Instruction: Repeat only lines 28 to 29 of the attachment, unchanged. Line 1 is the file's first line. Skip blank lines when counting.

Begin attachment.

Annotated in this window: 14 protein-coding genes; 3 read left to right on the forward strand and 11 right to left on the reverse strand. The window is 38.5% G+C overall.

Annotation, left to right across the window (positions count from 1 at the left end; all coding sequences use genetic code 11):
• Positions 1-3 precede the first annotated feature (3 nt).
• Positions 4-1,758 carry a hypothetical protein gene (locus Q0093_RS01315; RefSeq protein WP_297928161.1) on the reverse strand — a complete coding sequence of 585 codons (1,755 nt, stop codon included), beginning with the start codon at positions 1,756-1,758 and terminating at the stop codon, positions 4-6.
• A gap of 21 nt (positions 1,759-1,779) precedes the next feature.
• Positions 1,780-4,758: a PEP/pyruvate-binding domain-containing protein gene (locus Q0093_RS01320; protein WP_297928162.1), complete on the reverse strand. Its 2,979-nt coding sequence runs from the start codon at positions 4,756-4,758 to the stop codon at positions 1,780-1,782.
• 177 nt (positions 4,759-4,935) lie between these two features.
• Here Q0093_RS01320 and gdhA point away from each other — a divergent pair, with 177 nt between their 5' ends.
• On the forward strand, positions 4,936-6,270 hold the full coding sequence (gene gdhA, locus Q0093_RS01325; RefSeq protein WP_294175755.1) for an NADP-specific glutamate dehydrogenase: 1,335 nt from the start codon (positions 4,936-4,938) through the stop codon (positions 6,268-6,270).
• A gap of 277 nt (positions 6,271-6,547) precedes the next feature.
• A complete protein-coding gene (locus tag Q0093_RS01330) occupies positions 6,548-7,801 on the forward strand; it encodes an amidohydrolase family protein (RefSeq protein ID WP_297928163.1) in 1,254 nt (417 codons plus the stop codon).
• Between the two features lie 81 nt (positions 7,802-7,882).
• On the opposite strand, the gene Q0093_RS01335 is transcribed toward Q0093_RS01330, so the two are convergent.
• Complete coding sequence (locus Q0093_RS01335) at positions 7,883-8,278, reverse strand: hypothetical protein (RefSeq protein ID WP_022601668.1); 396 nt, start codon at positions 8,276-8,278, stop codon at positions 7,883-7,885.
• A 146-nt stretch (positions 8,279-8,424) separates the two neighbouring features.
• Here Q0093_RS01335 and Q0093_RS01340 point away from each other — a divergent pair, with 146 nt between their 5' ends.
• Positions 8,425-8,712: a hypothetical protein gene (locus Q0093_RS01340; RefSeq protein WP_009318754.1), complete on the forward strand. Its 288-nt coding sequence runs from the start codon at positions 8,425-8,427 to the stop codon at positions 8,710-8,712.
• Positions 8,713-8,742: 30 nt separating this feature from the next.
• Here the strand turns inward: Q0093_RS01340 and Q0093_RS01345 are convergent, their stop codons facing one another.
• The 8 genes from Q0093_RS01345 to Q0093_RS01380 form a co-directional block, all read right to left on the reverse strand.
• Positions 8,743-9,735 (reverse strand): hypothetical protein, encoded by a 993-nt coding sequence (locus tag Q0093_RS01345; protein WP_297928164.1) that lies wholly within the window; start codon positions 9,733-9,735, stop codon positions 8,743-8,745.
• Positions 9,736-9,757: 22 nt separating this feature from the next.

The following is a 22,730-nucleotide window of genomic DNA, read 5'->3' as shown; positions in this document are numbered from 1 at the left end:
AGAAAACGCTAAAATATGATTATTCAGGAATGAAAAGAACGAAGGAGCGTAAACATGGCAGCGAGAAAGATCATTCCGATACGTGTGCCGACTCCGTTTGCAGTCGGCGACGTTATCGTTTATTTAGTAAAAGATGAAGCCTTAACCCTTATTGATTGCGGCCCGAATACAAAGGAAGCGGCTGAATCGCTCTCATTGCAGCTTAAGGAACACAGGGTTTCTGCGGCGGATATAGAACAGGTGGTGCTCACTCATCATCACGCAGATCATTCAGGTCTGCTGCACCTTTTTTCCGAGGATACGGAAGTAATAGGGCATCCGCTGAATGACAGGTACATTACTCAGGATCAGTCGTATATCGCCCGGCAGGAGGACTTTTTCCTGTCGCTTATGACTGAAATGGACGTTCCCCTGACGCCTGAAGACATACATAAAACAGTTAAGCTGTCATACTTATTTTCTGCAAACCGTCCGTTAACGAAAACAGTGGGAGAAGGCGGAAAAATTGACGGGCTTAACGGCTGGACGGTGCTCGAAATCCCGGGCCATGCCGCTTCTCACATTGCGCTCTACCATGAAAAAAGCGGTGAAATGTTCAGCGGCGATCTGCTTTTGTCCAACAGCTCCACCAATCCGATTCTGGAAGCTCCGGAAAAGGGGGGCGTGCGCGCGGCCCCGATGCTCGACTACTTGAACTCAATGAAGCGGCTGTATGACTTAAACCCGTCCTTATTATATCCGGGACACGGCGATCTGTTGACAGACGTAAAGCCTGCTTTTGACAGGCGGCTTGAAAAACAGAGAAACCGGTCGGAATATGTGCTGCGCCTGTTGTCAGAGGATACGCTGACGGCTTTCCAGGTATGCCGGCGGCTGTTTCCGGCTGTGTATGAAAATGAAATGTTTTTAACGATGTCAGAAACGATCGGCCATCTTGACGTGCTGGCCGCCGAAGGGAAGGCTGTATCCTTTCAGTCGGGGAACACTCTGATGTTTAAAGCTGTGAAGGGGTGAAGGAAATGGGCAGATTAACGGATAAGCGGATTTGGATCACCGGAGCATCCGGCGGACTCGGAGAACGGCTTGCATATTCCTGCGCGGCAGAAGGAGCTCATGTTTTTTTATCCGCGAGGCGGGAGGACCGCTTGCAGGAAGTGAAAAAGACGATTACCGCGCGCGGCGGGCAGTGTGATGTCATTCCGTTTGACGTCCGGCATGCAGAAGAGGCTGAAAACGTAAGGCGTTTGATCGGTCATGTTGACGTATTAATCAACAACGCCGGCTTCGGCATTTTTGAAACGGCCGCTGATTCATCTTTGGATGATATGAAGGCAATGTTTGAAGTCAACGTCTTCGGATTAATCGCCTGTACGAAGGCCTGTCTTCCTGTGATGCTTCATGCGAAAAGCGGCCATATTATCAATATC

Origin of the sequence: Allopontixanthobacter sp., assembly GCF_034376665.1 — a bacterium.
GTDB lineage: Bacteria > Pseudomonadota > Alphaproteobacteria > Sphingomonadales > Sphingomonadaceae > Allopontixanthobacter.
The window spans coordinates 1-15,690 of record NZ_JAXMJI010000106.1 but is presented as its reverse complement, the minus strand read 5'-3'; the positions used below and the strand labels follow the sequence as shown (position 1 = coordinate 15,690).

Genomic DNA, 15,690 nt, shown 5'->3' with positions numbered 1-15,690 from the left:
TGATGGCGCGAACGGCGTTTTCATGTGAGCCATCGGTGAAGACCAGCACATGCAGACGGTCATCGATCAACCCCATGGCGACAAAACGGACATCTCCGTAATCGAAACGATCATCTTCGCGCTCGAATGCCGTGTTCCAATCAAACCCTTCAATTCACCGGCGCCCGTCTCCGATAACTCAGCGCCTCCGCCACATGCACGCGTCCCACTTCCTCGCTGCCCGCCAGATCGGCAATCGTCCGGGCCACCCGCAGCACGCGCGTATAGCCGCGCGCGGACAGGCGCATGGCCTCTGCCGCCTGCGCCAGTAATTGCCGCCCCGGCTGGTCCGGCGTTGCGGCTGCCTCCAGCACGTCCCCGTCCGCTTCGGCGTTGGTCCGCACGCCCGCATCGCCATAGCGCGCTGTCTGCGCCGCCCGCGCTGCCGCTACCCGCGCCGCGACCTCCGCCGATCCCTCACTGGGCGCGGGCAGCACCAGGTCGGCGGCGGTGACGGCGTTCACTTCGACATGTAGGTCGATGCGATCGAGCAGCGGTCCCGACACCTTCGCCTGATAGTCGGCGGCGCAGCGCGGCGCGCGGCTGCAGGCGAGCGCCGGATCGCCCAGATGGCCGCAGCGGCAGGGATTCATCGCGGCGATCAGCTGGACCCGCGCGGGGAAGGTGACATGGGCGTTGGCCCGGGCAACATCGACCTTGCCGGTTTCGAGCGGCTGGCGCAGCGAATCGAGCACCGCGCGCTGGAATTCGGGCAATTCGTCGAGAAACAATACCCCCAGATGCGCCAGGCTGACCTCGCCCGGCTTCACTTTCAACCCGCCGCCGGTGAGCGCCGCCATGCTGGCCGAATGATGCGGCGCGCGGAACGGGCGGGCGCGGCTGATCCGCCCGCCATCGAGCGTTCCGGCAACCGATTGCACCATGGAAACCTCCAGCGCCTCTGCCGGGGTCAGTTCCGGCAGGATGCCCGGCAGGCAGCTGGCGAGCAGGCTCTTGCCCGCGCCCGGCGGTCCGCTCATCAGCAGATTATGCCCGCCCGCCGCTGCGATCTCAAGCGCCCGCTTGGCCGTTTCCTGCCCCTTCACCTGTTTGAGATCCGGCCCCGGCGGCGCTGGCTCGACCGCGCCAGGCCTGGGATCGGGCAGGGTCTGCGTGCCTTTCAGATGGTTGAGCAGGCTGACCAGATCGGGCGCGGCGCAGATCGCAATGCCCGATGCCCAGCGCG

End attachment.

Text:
Genomic DNA, 15,690 nt, shown 5'->3' with positions numbered 1-15,690 from the left:
TGATGGCGCGAACGGCGTTTTCATGTGAGCCATCGGTGAAGACCAGCACATGCAGACGGTCATCGATCAACCCCATGGCGACAAAACGGACATCTCCGTAATCGAAACGATCATCTTCGCGCTCGAATGCCGTGTTCCAATCAAACCCTTCAATTCACCGGCGCCCGTCTCCGATAACTCAGCGCCTCCGCCACATGCACGCGTCCCACTTCCTCGCTGCCCGCCAGATCGGCAATCGTCCGGGCCACCCGCAGCACGCGCGTATAGCCGCGCGCGGACAGGCGCATGGCCTCTGCCGCCTGCGCCAGTAATTGCCGCCCCGGCTGGTCCGGCGTTGCGGCTGCCTCCAGCACGTCCCCGTCCGCTTCGGCGTTGGTCCGCACGCCCGCATCGCCATAGCGCGCTGTCTGCGCCGCCCGCGCTGCCGCTACCCGCGCCGCGACCTCCGCCGATCCCTCACTGGGCGCGGGCAGCACCAGGTCGGCGGCGGTGACGGCGTTCACTTCGACATGTAGGTCGATGCGATCGAGCAGCGGTCCCGACACCTTCGCCTGATAGTCGGCGGCGCAGCGCGGCGCGCGGCTGCAGGCGAGCGCCGGATCGCCCAGATGGCCGCAGCGGCAGGGATTCATCGCGGCGATCAGCTGGACCCGCGCGGGGAAGGTGACATGGGCGTTGGCCCGGGCAACATCGACCTTGCCGGTTTCGAGCGGCTGGCGCAGCGAATCGAGCACCGCGCGCTGGAATTCGGGCAATTCGTCGAGAAACAATACCCCCAGATGCGCCAGGCTGACCTCGCCCGGCTTCACTTTCAACCCGCCGCCGGTGAGCGCCGCCATGCTGGCCGAATGATGCGGCGCGCGGAACGGGCGGGCGCGGCTGATCCGCCCGCCATCGAGCGTTCCGGCAACCGATTGCACCATGGAAACCTCCAGCGCCTCTGCCGGGGTCAGTTCCGGCAGGATGCCCGGCAGGCAGCTGGCGAGCAGGCTCTTGCCCGCGCCCGGCGGTCCGCTCATCAGCAGATTATGCCCGCCCGCCGCTGCGATCTCAAGCGCCCGCTTGGCCGTTTCCTGCCCCTTCACCTGTTTGAGATCCGGCCCCGGCGGCGCTGGCTCGACCGCGCCAGGCCTGGGATCGGGCAGGGTCTGCGTGCCTTTCAGATGGTTGAGCAGGCTGACCAGATCGGGCGCGGCGCAGATCGCAATGCCCGATGCCCAGCGCG